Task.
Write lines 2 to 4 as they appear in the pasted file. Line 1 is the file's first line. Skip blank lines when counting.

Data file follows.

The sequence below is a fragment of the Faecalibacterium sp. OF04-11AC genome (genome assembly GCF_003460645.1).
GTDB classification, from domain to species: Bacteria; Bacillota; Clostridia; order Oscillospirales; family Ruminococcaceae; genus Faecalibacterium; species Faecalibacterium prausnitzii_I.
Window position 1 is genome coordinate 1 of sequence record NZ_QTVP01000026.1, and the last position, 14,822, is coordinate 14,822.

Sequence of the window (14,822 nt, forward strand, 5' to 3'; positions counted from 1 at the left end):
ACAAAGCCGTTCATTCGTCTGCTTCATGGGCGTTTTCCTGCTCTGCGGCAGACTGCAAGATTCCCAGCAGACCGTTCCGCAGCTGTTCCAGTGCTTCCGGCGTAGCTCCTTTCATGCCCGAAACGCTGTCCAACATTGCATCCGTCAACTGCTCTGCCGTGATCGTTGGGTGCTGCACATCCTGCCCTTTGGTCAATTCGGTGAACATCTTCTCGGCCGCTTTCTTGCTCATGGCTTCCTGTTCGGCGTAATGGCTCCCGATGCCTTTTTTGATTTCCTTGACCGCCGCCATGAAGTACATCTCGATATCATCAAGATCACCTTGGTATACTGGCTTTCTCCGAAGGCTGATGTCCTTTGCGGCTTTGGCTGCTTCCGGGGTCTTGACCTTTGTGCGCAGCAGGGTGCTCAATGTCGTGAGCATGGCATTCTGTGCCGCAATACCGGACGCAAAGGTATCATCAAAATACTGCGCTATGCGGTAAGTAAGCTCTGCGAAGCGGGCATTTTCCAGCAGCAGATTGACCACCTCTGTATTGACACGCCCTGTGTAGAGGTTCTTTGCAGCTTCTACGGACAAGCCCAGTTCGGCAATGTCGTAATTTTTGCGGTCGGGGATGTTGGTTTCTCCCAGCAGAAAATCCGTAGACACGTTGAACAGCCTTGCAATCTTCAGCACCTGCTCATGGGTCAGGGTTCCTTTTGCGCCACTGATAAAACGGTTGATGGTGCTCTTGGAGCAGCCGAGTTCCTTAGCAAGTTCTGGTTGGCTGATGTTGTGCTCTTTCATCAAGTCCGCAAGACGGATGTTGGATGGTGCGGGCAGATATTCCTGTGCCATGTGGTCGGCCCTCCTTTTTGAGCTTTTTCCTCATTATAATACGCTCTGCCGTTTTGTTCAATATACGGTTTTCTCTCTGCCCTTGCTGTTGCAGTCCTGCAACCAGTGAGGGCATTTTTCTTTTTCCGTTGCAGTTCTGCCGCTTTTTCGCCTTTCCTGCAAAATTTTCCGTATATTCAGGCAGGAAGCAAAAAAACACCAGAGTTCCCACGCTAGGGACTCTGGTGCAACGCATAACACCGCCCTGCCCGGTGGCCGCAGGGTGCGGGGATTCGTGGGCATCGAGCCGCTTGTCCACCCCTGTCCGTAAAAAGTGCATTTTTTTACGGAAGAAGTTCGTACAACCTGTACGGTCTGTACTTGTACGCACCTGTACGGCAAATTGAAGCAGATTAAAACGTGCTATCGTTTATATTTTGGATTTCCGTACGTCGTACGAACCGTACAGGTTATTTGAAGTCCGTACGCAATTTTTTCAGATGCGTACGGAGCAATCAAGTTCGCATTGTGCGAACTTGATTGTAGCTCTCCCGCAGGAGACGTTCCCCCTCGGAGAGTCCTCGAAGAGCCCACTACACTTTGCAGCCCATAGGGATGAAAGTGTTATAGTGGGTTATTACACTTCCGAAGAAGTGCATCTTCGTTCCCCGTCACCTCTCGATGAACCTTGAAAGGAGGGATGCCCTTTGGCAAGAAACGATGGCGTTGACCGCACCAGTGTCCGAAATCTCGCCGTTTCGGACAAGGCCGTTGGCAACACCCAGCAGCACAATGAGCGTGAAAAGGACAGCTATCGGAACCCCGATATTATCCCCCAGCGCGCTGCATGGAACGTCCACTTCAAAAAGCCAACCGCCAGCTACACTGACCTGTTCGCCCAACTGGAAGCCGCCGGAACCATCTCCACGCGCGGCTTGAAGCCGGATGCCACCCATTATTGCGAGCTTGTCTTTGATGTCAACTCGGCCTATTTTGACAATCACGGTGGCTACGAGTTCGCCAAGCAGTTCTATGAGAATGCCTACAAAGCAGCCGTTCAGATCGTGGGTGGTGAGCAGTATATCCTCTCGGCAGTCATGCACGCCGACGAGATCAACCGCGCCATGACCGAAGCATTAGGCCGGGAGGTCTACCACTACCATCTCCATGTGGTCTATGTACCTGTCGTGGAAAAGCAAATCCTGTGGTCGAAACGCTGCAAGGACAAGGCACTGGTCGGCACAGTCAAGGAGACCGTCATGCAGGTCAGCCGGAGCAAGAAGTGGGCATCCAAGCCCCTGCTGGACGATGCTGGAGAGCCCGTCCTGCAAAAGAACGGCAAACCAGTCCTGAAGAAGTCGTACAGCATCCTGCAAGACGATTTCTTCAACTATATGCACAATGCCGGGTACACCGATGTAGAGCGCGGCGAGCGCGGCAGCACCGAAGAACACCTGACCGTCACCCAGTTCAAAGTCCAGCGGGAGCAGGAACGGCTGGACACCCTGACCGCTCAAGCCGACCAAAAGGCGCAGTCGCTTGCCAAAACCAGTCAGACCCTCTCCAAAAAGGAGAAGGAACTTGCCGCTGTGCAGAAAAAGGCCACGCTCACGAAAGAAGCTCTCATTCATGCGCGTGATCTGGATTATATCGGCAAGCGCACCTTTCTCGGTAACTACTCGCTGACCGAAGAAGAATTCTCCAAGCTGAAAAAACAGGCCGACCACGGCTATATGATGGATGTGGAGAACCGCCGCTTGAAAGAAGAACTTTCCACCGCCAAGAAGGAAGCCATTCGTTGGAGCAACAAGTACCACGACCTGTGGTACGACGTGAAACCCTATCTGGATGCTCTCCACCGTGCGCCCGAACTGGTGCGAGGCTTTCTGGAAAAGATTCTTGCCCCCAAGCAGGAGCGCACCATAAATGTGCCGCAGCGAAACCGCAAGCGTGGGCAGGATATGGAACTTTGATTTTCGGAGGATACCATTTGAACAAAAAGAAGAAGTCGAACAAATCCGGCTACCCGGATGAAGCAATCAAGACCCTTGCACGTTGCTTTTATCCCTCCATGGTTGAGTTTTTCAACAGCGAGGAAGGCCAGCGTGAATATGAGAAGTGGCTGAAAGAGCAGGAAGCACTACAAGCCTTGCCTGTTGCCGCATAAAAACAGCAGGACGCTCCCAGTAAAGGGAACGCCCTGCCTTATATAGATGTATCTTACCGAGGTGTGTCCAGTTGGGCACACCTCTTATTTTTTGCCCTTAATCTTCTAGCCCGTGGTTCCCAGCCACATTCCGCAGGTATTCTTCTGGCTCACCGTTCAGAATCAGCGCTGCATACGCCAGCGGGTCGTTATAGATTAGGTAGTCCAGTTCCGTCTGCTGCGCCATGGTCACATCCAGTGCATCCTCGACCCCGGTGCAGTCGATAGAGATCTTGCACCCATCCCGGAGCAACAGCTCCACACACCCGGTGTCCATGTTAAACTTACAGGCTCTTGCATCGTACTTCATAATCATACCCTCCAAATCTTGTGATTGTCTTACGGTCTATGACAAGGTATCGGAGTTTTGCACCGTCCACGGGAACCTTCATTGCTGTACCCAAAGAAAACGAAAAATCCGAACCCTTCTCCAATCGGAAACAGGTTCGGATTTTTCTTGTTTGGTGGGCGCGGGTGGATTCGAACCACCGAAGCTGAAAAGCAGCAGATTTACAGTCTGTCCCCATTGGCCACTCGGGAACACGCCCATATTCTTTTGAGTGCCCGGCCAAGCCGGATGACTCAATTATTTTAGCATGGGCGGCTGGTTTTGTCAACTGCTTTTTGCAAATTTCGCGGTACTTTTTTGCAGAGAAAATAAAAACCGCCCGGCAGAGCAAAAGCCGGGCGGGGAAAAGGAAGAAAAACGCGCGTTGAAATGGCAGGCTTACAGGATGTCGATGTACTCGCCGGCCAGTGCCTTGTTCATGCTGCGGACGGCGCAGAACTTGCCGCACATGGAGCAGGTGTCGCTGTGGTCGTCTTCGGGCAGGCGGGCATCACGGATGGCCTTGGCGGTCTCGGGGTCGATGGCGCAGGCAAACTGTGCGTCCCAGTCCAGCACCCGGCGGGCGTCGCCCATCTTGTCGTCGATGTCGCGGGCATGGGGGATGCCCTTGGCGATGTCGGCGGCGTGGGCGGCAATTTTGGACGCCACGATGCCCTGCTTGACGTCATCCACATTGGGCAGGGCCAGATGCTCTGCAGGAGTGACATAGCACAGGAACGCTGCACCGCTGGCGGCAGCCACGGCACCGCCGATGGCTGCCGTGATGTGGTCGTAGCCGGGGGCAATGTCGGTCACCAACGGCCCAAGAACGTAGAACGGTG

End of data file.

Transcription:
GTDB classification, from domain to species: Bacteria; Bacillota; Clostridia; order Oscillospirales; family Ruminococcaceae; genus Faecalibacterium; species Faecalibacterium prausnitzii_I.
Window position 1 is genome coordinate 1 of sequence record NZ_QTVP01000026.1, and the last position, 14,822, is coordinate 14,822.

Sequence of the window (14,822 nt, forward strand, 5' to 3'; positions counted from 1 at the left end):